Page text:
The movie year 2011 was an extraordinary year in many respects, not least for notable religious themes on the big screen. Most memorably, the fact-based drama Of Gods and Men gave the world an indelible portrait of Christian community at its most compelling and attractive, while Terrence Malick’s magnum opus The Tree of Life painted questions of life, death, grief, and faith in both scientific and mystical lights on a canvas at once intimate and cosmic. Among many other offerings on US screens that year was a little film that has inspired any number of people over the last dozen years to travel to the north of Spain and spend weeks or months hiking an ancient network of pilgrimage ways to Santiago de Compostela near the northwestern Spanish coast.
The film is The Way, a family passion project starring Martin Sheen and written and directed by his son, Emilio Estevez, and the pilgrimage route is called the Camino de Santiago or the Way of St. James. The story follows a lapsed Catholic named Tom (Sheen) whose estranged son (briefly played by Estevez) unexpectedly dies on the eve of setting out to walk the Camino. As a father-son collaboration between Sheen the Catholic revert and Estevez the agnostic, The Way can be seen as a kind of dialogue between faith and agnosticism. While it’s not about religious belief or conversion — Tom still seems pretty lapsed in the end, and, notably, none of the supporting characters have changed much either — one thing The Way is about, to my mind, is what the structures of religion can offer us when the chips are down. In my review I wrote:
The catch-phrase “spiritual but not religious” is among the most glib and insipid pieties of our times. The Way, with its centuries of tradition, its ritual gestures and formalities, its institutions and symbols, its physically demanding regimen, and its cultural, Christian and Catholic particularity, is a gratifying reminder of how religion grounds and enriches us in ways that “spirituality” can’t. “Spirituality” has no traditions or rituals, makes no demands, gives us nothing to do in times of crisis. Spirituality itself points beyond spirituality to religion — a point The Way makes with unforced persuasiveness.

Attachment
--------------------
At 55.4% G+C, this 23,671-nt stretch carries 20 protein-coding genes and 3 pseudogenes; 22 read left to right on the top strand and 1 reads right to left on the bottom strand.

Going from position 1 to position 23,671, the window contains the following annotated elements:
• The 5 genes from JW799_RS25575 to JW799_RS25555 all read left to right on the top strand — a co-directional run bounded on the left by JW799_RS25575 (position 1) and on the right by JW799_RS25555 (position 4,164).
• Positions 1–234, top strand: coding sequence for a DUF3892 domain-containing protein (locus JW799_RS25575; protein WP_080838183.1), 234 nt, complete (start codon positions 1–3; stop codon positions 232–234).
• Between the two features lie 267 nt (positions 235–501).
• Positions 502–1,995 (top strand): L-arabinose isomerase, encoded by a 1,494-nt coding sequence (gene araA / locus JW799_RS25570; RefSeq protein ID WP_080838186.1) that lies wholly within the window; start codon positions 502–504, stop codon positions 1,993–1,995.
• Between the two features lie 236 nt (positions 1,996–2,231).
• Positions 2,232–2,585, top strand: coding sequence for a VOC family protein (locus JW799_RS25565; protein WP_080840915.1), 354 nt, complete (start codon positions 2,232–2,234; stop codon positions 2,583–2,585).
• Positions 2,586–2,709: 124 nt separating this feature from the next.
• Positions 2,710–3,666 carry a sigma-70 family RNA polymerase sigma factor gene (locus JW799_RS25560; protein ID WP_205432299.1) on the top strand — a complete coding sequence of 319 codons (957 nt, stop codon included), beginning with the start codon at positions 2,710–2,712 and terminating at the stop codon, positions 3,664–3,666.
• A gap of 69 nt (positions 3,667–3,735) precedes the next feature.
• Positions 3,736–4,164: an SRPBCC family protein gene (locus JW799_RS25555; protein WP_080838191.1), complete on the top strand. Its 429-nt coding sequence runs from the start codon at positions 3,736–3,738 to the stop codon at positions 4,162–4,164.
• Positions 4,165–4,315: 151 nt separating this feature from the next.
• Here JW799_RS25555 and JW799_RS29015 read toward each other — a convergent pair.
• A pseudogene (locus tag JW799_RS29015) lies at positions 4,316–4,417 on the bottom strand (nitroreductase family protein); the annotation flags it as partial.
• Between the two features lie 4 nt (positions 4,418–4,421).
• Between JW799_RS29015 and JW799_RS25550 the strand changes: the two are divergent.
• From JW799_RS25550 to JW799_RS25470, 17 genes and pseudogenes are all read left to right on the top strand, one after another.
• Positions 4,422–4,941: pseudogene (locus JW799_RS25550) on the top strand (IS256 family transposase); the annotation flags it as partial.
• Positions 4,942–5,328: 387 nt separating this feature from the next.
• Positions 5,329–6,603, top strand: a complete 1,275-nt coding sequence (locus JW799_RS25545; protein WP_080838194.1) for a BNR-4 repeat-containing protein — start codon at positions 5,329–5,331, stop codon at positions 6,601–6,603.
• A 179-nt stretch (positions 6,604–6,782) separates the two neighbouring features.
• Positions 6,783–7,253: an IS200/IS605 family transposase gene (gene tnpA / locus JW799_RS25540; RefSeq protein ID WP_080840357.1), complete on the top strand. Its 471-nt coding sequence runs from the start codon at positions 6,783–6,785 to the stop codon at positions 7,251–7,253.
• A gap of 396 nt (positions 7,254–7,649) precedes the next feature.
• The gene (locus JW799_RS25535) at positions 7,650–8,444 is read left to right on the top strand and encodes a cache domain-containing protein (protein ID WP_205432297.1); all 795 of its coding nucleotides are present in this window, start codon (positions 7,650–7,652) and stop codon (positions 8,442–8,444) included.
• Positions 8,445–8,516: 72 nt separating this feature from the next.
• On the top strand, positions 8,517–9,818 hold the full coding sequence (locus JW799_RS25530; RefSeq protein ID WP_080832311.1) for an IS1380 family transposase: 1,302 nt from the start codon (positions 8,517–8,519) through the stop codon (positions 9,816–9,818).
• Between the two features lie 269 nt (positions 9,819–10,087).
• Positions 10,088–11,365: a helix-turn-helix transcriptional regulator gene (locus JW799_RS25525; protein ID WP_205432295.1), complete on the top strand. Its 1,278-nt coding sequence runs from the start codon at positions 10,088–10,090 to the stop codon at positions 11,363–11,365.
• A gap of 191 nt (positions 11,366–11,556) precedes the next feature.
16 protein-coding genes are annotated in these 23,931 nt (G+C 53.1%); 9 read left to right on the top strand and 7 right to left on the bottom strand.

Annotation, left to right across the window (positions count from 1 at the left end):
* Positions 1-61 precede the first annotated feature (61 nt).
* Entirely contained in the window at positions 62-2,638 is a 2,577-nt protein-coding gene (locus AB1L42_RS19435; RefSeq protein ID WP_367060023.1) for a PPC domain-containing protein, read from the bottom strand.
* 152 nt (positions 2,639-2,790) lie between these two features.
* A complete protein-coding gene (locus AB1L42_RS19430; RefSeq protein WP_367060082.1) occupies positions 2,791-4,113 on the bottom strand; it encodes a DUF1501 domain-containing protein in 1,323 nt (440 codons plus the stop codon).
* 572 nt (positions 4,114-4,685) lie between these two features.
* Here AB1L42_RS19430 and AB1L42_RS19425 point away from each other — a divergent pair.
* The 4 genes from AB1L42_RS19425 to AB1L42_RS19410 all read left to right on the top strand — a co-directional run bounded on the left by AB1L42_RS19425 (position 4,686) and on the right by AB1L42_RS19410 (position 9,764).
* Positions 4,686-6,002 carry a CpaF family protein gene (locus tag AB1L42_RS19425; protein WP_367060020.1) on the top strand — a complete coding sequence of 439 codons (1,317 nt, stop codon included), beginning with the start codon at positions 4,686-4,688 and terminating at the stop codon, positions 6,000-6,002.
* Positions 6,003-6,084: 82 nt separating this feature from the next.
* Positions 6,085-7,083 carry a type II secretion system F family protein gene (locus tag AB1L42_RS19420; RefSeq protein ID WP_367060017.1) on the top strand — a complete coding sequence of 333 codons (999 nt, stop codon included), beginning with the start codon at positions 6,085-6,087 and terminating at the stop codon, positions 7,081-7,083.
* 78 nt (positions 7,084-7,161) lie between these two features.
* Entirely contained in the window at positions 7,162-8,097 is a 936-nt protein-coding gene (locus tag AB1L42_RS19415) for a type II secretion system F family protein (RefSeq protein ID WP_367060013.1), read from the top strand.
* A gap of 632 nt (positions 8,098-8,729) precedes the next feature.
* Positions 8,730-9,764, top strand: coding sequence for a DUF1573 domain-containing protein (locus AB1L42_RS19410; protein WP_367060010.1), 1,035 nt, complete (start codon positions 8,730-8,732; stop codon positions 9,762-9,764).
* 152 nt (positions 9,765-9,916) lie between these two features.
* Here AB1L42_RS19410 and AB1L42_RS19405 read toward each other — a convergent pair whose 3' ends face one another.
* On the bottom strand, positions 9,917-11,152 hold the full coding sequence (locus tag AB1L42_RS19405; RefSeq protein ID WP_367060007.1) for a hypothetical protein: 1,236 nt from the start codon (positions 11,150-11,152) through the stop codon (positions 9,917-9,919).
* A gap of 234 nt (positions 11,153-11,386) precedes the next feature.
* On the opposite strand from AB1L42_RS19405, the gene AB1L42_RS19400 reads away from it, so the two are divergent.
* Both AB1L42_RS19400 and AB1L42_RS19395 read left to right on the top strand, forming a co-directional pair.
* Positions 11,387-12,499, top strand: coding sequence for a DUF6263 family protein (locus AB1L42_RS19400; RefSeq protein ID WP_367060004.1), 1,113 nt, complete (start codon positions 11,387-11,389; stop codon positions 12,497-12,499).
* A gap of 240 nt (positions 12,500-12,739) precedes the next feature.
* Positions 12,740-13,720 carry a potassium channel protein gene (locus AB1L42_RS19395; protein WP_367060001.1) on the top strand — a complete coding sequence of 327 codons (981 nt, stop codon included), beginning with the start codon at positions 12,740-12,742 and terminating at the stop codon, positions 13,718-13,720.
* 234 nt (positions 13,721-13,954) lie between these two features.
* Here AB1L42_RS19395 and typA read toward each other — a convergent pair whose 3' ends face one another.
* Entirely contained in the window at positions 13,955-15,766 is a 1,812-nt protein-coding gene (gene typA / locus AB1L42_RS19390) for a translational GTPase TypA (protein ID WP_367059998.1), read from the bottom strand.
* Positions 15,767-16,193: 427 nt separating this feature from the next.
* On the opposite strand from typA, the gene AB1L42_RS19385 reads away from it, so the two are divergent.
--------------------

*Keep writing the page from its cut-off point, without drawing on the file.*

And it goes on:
When I first heard that Estevez was noodling concepts for a sequel to The Way, I was frankly skeptical, but the idea is growing on me. In an era of increasingly crushing superhero franchise exhaustion, the idea of revisiting the world of a small film that came out the year before the Avengers ever came together onscreen has a certain undeniable appeal — and the theme of world travel has a new attraction in the post-Covid pandemic era. Anyway, that’s probably what Fathom Events organizers were thinking when they tapped popular travel guru Rick Steves for a featurette about The Way and the Camino to play after the film, in theaters on Tuesday, May 16.
I spoke recently via telephone with writer–director Estevez about making The Way, the film’s impact, and what the film’s Catholic fans can expect from the sequel.
Santiago: The Camino Within, a 68-minute documentary narrated by Bishop Donald Hying, is in theaters one day only — Tuesday, March 28 — courtesy of Fathom Events.
Is there grace for such pilgrims as these? Perhaps, but it may not take the form they seem to be seeking. At the end of the road, some viewers might feel let down at what has not changed for the main characters, but perhaps this is to miss the change that matters most. Emilio has said that the film is “pro-people, pro-life.” So it is, in more ways than one.
Copyright © 2000– Steven D. Greydanus. All rights reserved.